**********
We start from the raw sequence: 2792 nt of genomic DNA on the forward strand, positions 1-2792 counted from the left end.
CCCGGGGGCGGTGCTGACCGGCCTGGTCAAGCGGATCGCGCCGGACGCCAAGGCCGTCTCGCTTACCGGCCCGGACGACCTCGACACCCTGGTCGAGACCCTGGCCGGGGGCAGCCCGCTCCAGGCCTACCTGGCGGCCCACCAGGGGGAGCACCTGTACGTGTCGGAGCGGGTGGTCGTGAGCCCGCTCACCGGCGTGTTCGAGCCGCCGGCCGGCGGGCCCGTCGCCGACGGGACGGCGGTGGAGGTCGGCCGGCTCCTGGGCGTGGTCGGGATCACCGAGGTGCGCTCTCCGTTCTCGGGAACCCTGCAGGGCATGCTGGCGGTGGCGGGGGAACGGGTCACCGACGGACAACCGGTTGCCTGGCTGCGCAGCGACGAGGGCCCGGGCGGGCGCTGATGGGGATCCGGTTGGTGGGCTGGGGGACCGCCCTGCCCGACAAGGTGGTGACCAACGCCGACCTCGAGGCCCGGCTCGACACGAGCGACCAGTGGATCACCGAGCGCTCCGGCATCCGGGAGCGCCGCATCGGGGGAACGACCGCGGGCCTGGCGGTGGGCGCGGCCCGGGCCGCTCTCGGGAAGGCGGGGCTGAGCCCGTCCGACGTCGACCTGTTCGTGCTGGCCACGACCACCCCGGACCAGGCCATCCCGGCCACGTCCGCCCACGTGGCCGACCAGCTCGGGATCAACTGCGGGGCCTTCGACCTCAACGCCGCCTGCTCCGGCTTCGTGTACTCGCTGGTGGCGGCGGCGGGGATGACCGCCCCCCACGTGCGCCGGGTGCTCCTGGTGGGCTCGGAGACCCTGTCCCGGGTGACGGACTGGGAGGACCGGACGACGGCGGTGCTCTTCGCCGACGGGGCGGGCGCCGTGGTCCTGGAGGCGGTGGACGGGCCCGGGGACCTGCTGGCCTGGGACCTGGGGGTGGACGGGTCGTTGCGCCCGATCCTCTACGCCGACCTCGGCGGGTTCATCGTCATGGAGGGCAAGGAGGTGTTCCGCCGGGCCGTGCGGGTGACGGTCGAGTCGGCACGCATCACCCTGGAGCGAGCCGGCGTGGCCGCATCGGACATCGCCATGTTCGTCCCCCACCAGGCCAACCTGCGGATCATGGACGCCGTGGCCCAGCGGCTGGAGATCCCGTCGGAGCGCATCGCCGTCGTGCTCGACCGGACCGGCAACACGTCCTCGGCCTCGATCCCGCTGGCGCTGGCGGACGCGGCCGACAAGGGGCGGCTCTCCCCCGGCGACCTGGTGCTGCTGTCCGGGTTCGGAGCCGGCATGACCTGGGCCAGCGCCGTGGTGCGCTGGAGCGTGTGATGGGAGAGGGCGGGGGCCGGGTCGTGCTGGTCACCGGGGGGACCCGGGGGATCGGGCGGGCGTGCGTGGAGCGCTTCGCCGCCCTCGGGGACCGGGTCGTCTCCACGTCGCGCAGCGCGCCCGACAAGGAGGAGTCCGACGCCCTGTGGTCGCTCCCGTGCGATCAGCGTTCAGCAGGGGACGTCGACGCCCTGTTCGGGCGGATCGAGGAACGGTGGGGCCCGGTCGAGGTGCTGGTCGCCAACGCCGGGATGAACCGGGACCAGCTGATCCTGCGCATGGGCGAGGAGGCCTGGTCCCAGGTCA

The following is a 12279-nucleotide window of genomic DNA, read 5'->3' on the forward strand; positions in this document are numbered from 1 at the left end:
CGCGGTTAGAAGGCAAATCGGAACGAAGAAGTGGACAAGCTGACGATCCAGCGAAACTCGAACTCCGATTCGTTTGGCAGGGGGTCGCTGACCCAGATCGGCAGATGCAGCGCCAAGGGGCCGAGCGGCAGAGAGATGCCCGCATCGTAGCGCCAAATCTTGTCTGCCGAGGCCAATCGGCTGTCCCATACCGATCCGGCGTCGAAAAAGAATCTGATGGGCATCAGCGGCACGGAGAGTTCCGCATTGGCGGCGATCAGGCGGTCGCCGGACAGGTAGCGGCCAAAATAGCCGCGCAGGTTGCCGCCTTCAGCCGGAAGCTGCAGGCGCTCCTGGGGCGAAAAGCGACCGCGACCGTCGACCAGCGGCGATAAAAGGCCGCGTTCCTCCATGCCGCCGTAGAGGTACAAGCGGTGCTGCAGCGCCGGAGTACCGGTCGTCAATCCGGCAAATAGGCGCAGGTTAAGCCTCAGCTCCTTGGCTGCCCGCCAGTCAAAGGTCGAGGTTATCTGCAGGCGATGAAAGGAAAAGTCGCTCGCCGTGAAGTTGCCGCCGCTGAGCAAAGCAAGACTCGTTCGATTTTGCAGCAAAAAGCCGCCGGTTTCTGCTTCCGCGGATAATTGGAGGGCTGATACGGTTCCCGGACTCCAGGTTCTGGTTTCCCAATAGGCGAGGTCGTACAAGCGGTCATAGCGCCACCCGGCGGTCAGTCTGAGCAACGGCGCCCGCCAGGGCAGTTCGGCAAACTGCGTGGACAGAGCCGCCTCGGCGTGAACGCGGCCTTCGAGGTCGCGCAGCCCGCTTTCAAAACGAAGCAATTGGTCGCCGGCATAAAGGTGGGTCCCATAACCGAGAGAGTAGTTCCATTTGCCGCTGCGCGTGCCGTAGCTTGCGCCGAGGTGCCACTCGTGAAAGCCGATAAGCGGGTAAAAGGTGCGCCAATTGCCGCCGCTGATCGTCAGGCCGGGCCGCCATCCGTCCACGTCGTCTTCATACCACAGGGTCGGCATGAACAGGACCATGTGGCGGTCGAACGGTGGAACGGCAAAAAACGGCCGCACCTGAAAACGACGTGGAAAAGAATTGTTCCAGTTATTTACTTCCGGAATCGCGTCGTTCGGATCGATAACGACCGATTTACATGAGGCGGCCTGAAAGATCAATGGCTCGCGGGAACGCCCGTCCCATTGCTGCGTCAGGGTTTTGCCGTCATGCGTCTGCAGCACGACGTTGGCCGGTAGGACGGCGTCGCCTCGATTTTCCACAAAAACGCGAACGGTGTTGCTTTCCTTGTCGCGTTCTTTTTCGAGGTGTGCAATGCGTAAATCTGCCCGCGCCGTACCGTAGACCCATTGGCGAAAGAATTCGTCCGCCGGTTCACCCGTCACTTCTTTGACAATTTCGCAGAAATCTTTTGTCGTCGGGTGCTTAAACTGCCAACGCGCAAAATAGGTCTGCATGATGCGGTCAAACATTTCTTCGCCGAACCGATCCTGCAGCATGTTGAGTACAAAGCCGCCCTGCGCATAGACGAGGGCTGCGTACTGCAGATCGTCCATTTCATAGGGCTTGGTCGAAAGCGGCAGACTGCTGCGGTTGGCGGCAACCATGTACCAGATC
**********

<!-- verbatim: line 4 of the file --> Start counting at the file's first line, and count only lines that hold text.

CGCGGTTAGAAGGCAAATCGGAACGAAGAAGTGGACAAGCTGACGATCCAGCGAAACTCGAACTCCGATTCGTTTGGCAGGGGGTCGCTGACCCAGATCGGCAGATGCAGCGCCAAGGGGCCGAGCGGCAGAGAGATGCCCGCATCGTAGCGCCAAATCTTGTCTGCCGAGGCCAATCGGCTGTCCCATACCGATCCGGCGTCGAAAAAGAATCTGATGGGCATCAGCGGCACGGAGAGTTCCGCATTGGCGGCGATCAGGCGGTCGCCGGACAGGTAGCGGCCAAAATAGCCGCGCAGGTTGCCGCCTTCAGCCGGAAGCTGCAGGCGCTCCTGGGGCGAAAAGCGACCGCGACCGTCGACCAGCGGCGATAAAAGGCCGCGTTCCTCCATGCCGCCGTAGAGGTACAAGCGGTGCTGCAGCGCCGGAGTACCGGTCGTCAATCCGGCAAATAGGCGCAGGTTAAGCCTCAGCTCCTTGGCTGCCCGCCAGTCAAAGGTCGAGGTTATCTGCAGGCGATGAAAGGAAAAGTCGCTCGCCGTGAAGTTGCCGCCGCTGAGCAAAGCAAGACTCGTTCGATTTTGCAGCAAAAAGCCGCCGGTTTCTGCTTCCGCGGATAATTGGAGGGCTGATACGGTTCCCGGACTCCAGGTTCTGGTTTCCCAATAGGCGAGGTCGTACAAGCGGTCATAGCGCCACCCGGCGGTCAGTCTGAGCAACGGCGCCCGCCAGGGCAGTTCGGCAAACTGCGTGGACAGAGCCGCCTCGGCGTGAACGCGGCCTTCGAGGTCGCGCAGCCCGCTTTCAAAACGAAGCAATTGGTCGCCGGCATAAAGGTGGGTCCCATAACCGAGAGAGTAGTTCCATTTGCCGCTGCGCGTGCCGTAGCTTGCGCCGAGGTGCCACTCGTGAAAGCCGATAAGCGGGTAAAAGGTGCGCCAATTGCCGCCGCTGATCGTCAGGCCGGGCCGCCATCCGTCCACGTCGTCTTCATACCACAGGGTCGGCATGAACAGGACCATGTGGCGGTCGAACGGTGGAACGGCAAAAAACGGCCGCACCTGAAAACGACGTGGAAAAGAATTGTTCCAGTTATTTACTTCCGGAATCGCGTCGTTCGGATCGATAACGACCGATTTACATGAGGCGGCCTGAAAGATCAATGGCTCGCGGGAACGCCCGTCCCATTGCTGCGTCAGGGTTTTGCCGTCATGCGTCTGCAGCACGACGTTGGCCGGTAGGACGGCGTCGCCTCGATTTTCCACAAAAACGCGAACGGTGTTGCTTTCCTTGTCGCGTTCTTTTTCGAGGTGTGCAATGCGTAAATCTGCCCGCGCCGTACCGTAGACCCATTGGCGAAAGAATTCGTCCGCCGGTTCACCCGTCACTTCTTTGACAATTTCGCAGAAATCTTTTGTCGTCGGGTGCTTAAACTGCCAACGCGCAAAATAGGTCTGCATGATGCGGTCAAACATTTCTTCGCCGAACCGATCCTGCAGCATGTTGAGTACAAAGCCGCCCTGCGCATAGACGAGGGCTGCGTACTGCAGATCGTCCATTTCATAGGGCTTGGTCGAAAGCGGCAGACTGCTGCGGTTGGCGGCAACCATGTACCAGATC